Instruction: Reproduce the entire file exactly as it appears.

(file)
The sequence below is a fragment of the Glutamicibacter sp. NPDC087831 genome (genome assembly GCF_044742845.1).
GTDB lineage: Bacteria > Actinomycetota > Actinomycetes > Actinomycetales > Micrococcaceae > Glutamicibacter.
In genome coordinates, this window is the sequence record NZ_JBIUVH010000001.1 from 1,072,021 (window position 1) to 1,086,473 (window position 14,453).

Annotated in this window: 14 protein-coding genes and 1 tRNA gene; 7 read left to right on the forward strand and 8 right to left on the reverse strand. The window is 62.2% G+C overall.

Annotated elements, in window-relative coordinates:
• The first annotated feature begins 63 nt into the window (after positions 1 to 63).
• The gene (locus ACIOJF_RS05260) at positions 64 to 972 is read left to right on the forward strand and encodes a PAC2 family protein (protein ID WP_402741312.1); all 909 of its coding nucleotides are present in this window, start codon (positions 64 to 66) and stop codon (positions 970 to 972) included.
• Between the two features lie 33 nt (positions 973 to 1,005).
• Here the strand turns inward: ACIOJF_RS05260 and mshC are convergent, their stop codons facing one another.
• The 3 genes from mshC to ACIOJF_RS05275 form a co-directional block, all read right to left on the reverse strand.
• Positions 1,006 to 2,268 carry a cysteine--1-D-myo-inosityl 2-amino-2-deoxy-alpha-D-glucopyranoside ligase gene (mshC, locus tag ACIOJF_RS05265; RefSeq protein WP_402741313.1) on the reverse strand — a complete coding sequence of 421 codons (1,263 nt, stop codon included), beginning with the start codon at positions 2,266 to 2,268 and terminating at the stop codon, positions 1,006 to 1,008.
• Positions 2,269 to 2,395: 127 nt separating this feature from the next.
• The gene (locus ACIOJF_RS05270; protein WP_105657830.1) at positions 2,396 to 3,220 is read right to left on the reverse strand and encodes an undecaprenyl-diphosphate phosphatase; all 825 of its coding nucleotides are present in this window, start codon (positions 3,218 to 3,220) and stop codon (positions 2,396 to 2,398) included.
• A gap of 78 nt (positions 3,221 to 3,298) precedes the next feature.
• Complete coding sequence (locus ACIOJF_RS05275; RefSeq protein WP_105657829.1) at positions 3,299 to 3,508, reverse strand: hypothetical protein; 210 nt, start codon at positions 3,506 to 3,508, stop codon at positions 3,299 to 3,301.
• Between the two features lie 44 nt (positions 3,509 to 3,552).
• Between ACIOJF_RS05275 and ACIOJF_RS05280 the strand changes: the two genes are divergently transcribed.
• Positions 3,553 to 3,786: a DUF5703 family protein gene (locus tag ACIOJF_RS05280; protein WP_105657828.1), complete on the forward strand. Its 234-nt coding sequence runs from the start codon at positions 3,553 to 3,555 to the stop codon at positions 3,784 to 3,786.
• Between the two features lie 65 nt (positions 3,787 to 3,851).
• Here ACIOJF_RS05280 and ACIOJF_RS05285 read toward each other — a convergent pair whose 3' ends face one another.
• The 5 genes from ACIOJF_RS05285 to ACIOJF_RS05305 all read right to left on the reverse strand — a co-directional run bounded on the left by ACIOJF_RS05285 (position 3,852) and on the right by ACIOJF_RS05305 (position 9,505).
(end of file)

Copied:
The sequence below is a fragment of the Glutamicibacter sp. NPDC087831 genome (genome assembly GCF_044742845.1).
GTDB lineage: Bacteria > Actinomycetota > Actinomycetes > Actinomycetales > Micrococcaceae > Glutamicibacter.
In genome coordinates, this window is the sequence record NZ_JBIUVH010000001.1 from 1,072,021 (window position 1) to 1,086,473 (window position 14,453).

Annotated in this window: 14 protein-coding genes and 1 tRNA gene; 7 read left to right on the forward strand and 8 right to left on the reverse strand. The window is 62.2% G+C overall.

Annotated elements, in window-relative coordinates:
• The first annotated feature begins 63 nt into the window (after positions 1 to 63).
• The gene (locus ACIOJF_RS05260) at positions 64 to 972 is read left to right on the forward strand and encodes a PAC2 family protein (protein ID WP_402741312.1); all 909 of its coding nucleotides are present in this window, start codon (positions 64 to 66) and stop codon (positions 970 to 972) included.
• Between the two features lie 33 nt (positions 973 to 1,005).
• Here the strand turns inward: ACIOJF_RS05260 and mshC are convergent, their stop codons facing one another.
• The 3 genes from mshC to ACIOJF_RS05275 form a co-directional block, all read right to left on the reverse strand.
• Positions 1,006 to 2,268 carry a cysteine--1-D-myo-inosityl 2-amino-2-deoxy-alpha-D-glucopyranoside ligase gene (mshC, locus tag ACIOJF_RS05265; RefSeq protein WP_402741313.1) on the reverse strand — a complete coding sequence of 421 codons (1,263 nt, stop codon included), beginning with the start codon at positions 2,266 to 2,268 and terminating at the stop codon, positions 1,006 to 1,008.
• Positions 2,269 to 2,395: 127 nt separating this feature from the next.
• The gene (locus ACIOJF_RS05270; protein WP_105657830.1) at positions 2,396 to 3,220 is read right to left on the reverse strand and encodes an undecaprenyl-diphosphate phosphatase; all 825 of its coding nucleotides are present in this window, start codon (positions 3,218 to 3,220) and stop codon (positions 2,396 to 2,398) included.
• A gap of 78 nt (positions 3,221 to 3,298) precedes the next feature.
• Complete coding sequence (locus ACIOJF_RS05275; RefSeq protein WP_105657829.1) at positions 3,299 to 3,508, reverse strand: hypothetical protein; 210 nt, start codon at positions 3,506 to 3,508, stop codon at positions 3,299 to 3,301.
• Between the two features lie 44 nt (positions 3,509 to 3,552).
• Between ACIOJF_RS05275 and ACIOJF_RS05280 the strand changes: the two genes are divergently transcribed.
• Positions 3,553 to 3,786: a DUF5703 family protein gene (locus tag ACIOJF_RS05280; protein WP_105657828.1), complete on the forward strand. Its 234-nt coding sequence runs from the start codon at positions 3,553 to 3,555 to the stop codon at positions 3,784 to 3,786.
• Between the two features lie 65 nt (positions 3,787 to 3,851).
• Here ACIOJF_RS05280 and ACIOJF_RS05285 read toward each other — a convergent pair whose 3' ends face one another.
• The 5 genes from ACIOJF_RS05285 to ACIOJF_RS05305 all read right to left on the reverse strand — a co-directional run bounded on the left by ACIOJF_RS05285 (position 3,852) and on the right by ACIOJF_RS05305 (position 9,505).